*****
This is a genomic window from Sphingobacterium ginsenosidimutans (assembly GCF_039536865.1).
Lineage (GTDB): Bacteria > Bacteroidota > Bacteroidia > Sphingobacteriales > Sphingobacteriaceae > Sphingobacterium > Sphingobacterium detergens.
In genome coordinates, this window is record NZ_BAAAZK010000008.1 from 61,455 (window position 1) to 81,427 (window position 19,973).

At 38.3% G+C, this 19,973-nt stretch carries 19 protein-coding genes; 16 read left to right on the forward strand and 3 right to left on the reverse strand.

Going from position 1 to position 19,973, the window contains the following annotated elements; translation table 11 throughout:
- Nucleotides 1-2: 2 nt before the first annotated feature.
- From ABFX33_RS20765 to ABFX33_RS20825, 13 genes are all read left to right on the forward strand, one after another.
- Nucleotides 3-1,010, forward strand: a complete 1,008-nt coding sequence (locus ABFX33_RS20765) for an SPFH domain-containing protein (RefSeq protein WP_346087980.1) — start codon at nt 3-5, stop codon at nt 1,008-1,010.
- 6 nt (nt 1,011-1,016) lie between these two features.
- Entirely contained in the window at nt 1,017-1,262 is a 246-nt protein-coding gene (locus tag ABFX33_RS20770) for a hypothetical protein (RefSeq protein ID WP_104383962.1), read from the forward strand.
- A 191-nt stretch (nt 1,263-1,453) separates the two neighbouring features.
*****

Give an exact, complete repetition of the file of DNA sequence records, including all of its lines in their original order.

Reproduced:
This is a genomic window from Sphingobacterium ginsenosidimutans (assembly GCF_039536865.1).
Lineage (GTDB): Bacteria > Bacteroidota > Bacteroidia > Sphingobacteriales > Sphingobacteriaceae > Sphingobacterium > Sphingobacterium detergens.
In genome coordinates, this window is record NZ_BAAAZK010000008.1 from 61,455 (window position 1) to 81,427 (window position 19,973).

At 38.3% G+C, this 19,973-nt stretch carries 19 protein-coding genes; 16 read left to right on the forward strand and 3 right to left on the reverse strand.

Going from position 1 to position 19,973, the window contains the following annotated elements; translation table 11 throughout:
- Nucleotides 1-2: 2 nt before the first annotated feature.
- From ABFX33_RS20765 to ABFX33_RS20825, 13 genes are all read left to right on the forward strand, one after another.
- Nucleotides 3-1,010, forward strand: a complete 1,008-nt coding sequence (locus ABFX33_RS20765) for an SPFH domain-containing protein (RefSeq protein WP_346087980.1) — start codon at nt 3-5, stop codon at nt 1,008-1,010.
- 6 nt (nt 1,011-1,016) lie between these two features.
- Entirely contained in the window at nt 1,017-1,262 is a 246-nt protein-coding gene (locus tag ABFX33_RS20770) for a hypothetical protein (RefSeq protein ID WP_104383962.1), read from the forward strand.
- A 191-nt stretch (nt 1,263-1,453) separates the two neighbouring features.